4.  “Assumption that we can retain the meaning of the original text without retaining its precise words.”  Because dynamic equivalence proponents “support their practice with technical linguistic scaffolding,” a field we have noted he is very skeptical of, Ryken has decided to support his argument with some literary theory instead.  (Note that he refuses to even engage with the linguistic arguments backing dynamic equivalence.  He even dismisses Mark Strauss’ notion that words are “arbitrary and conventional symbols used to signify meaning.”  This is a fundamental principle on which all modern linguistics is founded, and Ryken doesn’t seem to understand it properly.)  From a literary standpoint, then, he invokes the formula, “The medium is the message.”  Dynamic equivalence, he argues, attempts to bypass the medium (words) in an attempt to communicate the message.  He says, “The fallacy…is in thinking that we can get the meaning correct if we do not retain the words of the original.”  Rather, I would propose that the fallacy is in thinking that a translation can retain the words of the original at all.  (See my previous post for more on that.)

Myth #3: Essentially Literal Translation is No More Than Transcription or Transliteration

Ryken provides the following example of a transcription of 2 Tim. 1:13 to prove this point: “Pattern of sound words of which from me you heard in faith and love the in Christ Jesus.”  Obviously, the ESV is more sensible than this.  Ryken’s argument is correct.  The ESV is a translation, not a transcription or transliteration, and this is a caricature that we should avoid.

Myth #4: Essentially Literal Translators Fail to Understand That All Translation is Interpretation

Ryken’s argument in this section depends on a distinction between interpretation of words and of conceptual meaning.  By “conceptual meaning,” I suppose he is referring to the meaning of a linguistic structure consisting of more than one word.  He affirms that lexical interpretation is necessary in translation, and admits that at this level, essentially literal translations interpret.  However, he denies that essentially literal translations interpret beyond the lexical level unless there is no way around it.  At this point, I will refer again to my previous post on Wayne Grudem’s chapter, where I discuss the translation of orgē in Rom. 13:4.  In this verse, the ESV made an interpretive decision that was not absolutely neccesary, thus violating their own stated priority of translating words rather than broader meaning.  Essentially literal translations interpret far more than they tend to admit.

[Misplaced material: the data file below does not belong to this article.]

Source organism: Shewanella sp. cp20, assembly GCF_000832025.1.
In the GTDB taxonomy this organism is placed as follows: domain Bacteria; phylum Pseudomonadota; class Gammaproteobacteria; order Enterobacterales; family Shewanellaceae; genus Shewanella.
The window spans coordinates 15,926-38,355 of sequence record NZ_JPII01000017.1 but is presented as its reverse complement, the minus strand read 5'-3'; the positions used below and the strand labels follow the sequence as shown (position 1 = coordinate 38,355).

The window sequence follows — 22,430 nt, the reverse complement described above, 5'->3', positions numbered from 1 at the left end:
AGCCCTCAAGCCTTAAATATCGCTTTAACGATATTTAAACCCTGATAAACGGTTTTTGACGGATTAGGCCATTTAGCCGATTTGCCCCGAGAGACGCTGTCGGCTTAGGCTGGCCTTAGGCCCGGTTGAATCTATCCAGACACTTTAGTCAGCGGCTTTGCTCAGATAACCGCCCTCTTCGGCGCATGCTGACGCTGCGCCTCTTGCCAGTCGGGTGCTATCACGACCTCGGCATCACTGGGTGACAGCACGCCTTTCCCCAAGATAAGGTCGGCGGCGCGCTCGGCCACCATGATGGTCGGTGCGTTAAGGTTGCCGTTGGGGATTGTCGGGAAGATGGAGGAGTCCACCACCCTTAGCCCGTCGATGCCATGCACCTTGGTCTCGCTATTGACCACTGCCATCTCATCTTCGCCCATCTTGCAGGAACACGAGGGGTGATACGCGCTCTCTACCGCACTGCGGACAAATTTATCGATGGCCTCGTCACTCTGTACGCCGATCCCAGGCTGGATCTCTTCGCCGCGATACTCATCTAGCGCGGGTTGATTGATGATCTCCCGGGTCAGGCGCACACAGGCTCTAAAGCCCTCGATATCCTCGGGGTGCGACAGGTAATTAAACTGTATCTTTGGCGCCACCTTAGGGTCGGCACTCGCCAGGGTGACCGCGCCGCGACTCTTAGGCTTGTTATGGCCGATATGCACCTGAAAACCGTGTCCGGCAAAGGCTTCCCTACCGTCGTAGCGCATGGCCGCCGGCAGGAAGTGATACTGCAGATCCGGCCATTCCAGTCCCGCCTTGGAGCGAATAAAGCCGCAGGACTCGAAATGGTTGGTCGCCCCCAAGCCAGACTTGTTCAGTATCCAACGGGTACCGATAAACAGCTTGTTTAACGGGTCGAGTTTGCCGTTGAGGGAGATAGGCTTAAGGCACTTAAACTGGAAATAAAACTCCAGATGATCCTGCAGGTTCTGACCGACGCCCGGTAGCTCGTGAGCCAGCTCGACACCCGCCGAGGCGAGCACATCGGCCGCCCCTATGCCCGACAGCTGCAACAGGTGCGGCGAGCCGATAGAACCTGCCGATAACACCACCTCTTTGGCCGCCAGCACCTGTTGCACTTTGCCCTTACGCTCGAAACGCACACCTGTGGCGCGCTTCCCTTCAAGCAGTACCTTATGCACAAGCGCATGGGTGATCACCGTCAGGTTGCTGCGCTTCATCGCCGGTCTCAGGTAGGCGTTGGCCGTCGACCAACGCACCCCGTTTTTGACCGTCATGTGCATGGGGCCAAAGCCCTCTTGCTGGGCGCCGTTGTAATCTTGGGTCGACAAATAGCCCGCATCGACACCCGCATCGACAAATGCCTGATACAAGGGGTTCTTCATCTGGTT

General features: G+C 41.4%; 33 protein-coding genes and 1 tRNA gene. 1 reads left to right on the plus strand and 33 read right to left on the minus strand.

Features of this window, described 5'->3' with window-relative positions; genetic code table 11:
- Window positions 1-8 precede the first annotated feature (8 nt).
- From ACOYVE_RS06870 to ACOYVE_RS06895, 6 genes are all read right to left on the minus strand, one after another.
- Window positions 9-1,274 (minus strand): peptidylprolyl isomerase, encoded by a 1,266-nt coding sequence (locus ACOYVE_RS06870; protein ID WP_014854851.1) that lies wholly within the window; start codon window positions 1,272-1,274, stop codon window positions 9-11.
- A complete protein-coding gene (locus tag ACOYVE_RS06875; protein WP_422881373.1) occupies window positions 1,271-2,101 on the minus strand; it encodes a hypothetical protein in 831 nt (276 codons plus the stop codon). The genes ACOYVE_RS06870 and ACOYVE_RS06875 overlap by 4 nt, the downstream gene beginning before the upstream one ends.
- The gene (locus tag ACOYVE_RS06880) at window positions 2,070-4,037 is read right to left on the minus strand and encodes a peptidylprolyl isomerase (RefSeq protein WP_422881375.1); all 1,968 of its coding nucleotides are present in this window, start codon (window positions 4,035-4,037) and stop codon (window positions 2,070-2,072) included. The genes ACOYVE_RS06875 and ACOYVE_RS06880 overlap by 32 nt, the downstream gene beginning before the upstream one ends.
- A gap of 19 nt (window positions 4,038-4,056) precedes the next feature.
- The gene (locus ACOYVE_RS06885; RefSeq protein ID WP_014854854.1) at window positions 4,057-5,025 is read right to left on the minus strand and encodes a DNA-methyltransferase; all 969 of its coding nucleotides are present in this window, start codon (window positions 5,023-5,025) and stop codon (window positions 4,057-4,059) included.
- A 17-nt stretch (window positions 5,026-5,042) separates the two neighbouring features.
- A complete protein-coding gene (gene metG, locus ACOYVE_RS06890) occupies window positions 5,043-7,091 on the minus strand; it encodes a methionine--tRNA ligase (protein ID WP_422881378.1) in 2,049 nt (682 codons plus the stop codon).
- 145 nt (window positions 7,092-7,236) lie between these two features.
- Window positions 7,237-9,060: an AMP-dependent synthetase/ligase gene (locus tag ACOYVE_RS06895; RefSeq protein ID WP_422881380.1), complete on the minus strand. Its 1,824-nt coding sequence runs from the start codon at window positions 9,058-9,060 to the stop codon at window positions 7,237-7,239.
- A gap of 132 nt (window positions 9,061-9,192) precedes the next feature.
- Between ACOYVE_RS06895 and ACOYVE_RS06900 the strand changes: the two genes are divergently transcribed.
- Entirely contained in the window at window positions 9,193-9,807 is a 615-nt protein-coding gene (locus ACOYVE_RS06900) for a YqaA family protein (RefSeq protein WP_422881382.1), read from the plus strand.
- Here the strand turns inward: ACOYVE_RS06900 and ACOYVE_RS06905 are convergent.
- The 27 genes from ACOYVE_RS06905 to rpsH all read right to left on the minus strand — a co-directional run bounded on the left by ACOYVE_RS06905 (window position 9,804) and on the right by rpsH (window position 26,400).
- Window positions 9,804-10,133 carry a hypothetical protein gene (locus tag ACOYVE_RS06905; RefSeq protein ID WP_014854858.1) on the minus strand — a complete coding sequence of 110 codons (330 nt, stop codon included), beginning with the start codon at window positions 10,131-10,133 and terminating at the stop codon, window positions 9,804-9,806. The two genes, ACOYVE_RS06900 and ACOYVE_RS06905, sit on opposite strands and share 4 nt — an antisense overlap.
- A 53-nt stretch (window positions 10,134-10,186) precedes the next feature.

Myth #5: Essentially Literal Translations Are Obscure and Opaque

Ryken points out that dynamic equivalence’s goal of clarity and readability often ignores the fact that the biblical text itself was opaque in many ways.  Essentially literal translations don’t make the Bible hard to understand, he argues.  The Bible was already hard to understand, even in its original context.  Instead, they “pass on the original text as it is.”  Ryken’s presentation is far too black and white here.  Sure, essentially literal translations do pass on difficulties, as do dynamic equivalence translations.  Ryken points out technical terms, OT allusions, and borrowings from Hebrew in the New Testament.  These certainly would have been difficult to understand to much of the original audience, especially Gentiles.  But to suggest that the modern reader is on the same ground as the ancient one is, for lack of a better term, naive.  Many figures of speech, customs, current events, and cultural values distinct to the Greco-Roman world would have been readily understood by anyone living in that place and time, but might well be lost on the modern reader.  My conclusion is that while all translations pass on certain difficulties inherent to the original text, essentially literal translations often make the text more obscure to the modern reader than it needs to be.


In summary, of Ryken’s five myths, two of them can be defended as myths.  He is correct that essentially literal translation proponents are probably not idolaters.  Neither are they guilty of simple transliteration or transcription.  However, their approach is in fact naive in some respects, even voluntarily so.  In addition, they do regularly interpret beyond the lexical level, despite their stated philosophy.  And they do make their text more obscure than it needs to be at times.

This is not to say that the essentially literal approach is useless.  I believe it is does have benefits, but it is not perfect.  Neither is dynamic equivalence, something Ryken is quick to point out, and in places he is correct.  Ryken and others with their feet firmly planted in the essentially literal camp may need to recognize that no translation philosophy is perfect, and most have a unique value and contribution to make.

6 thoughts on “Leland Ryken’s Five Myths About Essentially Literal Bible Translations